Prep Watch: Last line of defense
Matt Mahalak guards the net for the Culver Military Academy Eagles.
Prep Watch: Last line of defense
As one of the top goalies available for this year’s Ontario League draft, Michigan native Matt Mahalak will be put under a lot of scrutiny by scouts. Will those inspections be tougher than the ones the netminder faces every day before most people have woken up? Not likely.
Mahalak currently attends the Culver Military Academy, a preparatory school in Indiana that has also produced NHL defensemen Ryan Suter and John-Michael Liles. And while the netminder isn’t training to become a soldier, he does have the regiment down.
“We do march,” he said. “There are inspections every day, we have a set uniform…we know the rules and we have to follow them.”
And one of those rules is getting up at 6:30 a.m. Fortunately for students, there’s no need for an alarm clock – the school has a cannon fired every morning instead. The ritual is repeated before dinner, as well.
“They shoot the cannon off at 6:30 a.m. and 6:15 p.m.,” Mahalak noted. “It’s a sign of respect. If you’re outside at the time, you stand at attention.”
The Michigander has quite a few options for his hockey future, one that will include some combination of Culver, the U.S. National Team Development Program (NTDP), the OHL or NCAA. But starting the journey at Culver was very important for a kid who wasn’t being challenged at his previous high school. Mahalak had already accelerated a grade and kept a 4.0 grade-point average.
“I never even did my homework,” he admitted.
With that in mind, Mahalak and his family scouted out Culver, which, for the promising goalkeeper, gave him the level of academics he needed, plus the opportunity to play a high level of hockey for the Eagles.
“What I like first is he’s a great kid,” said Culver coach Al Clark. On top of that, Mahalak gives the Eagles a strong presence in net.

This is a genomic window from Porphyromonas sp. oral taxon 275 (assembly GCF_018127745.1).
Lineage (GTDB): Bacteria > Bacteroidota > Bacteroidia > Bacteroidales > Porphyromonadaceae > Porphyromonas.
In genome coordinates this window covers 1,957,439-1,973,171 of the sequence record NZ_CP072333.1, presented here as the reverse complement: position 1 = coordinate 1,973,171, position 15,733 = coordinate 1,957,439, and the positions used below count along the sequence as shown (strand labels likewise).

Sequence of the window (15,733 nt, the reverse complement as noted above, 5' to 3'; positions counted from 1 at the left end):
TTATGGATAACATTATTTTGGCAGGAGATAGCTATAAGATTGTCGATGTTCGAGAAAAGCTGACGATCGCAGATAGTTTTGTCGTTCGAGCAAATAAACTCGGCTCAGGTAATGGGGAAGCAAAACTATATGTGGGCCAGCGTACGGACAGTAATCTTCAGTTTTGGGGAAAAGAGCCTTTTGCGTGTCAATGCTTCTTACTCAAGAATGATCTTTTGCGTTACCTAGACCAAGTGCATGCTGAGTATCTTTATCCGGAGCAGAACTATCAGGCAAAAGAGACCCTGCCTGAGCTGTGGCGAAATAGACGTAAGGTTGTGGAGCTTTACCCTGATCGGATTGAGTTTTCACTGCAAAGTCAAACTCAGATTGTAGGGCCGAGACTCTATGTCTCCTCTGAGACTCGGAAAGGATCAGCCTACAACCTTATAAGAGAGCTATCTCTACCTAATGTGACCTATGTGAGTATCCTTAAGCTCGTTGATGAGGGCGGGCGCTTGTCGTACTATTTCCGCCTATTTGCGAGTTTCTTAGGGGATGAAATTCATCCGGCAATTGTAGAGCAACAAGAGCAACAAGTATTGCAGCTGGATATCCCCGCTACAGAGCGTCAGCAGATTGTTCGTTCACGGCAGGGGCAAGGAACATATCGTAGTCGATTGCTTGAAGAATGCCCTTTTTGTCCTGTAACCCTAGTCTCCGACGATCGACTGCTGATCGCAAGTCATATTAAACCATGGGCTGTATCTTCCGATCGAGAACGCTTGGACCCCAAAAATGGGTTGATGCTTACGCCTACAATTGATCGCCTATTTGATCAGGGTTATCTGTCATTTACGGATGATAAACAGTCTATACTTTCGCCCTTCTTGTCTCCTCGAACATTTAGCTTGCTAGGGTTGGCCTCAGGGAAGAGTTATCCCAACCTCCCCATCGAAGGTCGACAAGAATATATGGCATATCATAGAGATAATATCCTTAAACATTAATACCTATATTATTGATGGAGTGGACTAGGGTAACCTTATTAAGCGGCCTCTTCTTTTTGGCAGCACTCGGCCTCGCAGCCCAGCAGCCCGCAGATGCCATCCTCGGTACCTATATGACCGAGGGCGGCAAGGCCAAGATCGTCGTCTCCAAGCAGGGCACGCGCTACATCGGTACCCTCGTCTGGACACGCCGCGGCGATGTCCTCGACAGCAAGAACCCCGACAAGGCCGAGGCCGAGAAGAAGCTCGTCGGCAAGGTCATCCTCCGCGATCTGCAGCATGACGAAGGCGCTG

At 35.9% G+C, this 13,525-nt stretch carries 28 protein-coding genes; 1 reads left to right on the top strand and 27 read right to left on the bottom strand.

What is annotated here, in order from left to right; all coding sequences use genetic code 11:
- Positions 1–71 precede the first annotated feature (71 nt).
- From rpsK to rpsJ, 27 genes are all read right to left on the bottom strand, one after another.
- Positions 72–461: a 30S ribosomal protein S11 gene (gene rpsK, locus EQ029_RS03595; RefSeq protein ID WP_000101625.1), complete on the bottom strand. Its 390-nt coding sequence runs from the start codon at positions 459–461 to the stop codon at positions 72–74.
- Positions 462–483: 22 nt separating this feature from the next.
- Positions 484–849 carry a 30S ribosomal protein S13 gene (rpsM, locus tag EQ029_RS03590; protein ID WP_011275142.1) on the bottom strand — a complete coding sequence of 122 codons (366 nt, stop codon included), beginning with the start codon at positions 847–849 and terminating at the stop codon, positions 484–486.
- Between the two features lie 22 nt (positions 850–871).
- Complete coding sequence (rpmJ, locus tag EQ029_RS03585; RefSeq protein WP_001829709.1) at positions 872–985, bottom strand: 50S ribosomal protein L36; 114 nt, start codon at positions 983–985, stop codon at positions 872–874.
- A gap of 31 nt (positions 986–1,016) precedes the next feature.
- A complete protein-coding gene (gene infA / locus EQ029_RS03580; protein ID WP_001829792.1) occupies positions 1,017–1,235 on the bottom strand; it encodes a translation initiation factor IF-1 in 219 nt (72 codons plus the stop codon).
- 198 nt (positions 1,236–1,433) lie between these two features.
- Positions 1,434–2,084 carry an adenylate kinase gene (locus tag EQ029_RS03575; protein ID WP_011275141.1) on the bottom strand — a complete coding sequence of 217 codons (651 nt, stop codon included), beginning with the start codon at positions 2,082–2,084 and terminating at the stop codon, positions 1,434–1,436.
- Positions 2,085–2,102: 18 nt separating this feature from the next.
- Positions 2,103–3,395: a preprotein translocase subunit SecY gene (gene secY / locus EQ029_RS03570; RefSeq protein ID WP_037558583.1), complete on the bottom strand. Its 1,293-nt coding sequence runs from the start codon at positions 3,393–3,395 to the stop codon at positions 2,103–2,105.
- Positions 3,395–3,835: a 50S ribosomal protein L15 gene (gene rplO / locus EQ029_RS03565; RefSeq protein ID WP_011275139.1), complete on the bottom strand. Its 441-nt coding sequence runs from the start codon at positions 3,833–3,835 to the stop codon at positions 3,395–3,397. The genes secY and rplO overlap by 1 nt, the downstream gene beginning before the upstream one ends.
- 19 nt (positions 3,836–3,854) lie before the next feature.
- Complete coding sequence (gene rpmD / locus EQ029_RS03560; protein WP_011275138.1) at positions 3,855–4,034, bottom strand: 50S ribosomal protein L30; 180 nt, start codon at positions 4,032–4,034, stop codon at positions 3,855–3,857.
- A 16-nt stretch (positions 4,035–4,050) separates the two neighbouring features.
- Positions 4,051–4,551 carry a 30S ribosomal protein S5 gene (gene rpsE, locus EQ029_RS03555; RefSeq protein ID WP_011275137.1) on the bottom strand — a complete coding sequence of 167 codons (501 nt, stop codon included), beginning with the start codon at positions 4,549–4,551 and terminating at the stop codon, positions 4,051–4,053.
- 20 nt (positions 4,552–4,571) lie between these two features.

“He squares up extremely well, challenges shooters and controls the puck,” Clark added. “He always seems to be in position.”
Technical aspects aside, what’s most intriguing about Mahalak is his demeanor. As has been thoroughly pointed out through the years, the personality of a goalie is very important, since the position requires so much of a mental edge and the ability to recover after a bad goal. In that sense, Mahalak seems quite prepared for the future.
“I’m a technical guy, but I don’t get rattled,” he said. “You can’t win every night, you can’t stop every shot, so I don’t worry about it. I just go with the flow.”
Mahalak still has a checklist of things to work on, though.
“Every single day I work on getting quicker, more flexible,” he said, adding watching game tape helps iron out flaws. “Whenever I make a mistake, I try to correct it.”
So far, it’s working. Culver plays a tough schedule, involving top Midwest schools such as Minnesota’s Academy of Holy Angels, tournaments hosted by Team Illinois and the Madison Capitols, not to mention their arch-rivals; prep school powerhouse Shattuck-St. Mary’s.
“In my mind, it’s winning the series against Shattuck,” said Mahalak when asked which games he thinks will most be in the spotlight this season.
In the end, Mahalak’s future will likely be tied to a balance of education and hockey, the very reason he came to Culver in the first place.
“My goal is to make the NTDP, but I could stay at Culver for my senior year,” he pointed out before looking ahead to the year after that. “I enjoy working in the classroom, so college would be the best route, but I don’t want to close any doors.”
That’s an act he reserves for enemy shooters.
Prep Watch, which features minor hockey players destined to become big names in major junior or the NCAA, appears every Thursday, only on thehockeynews.com.
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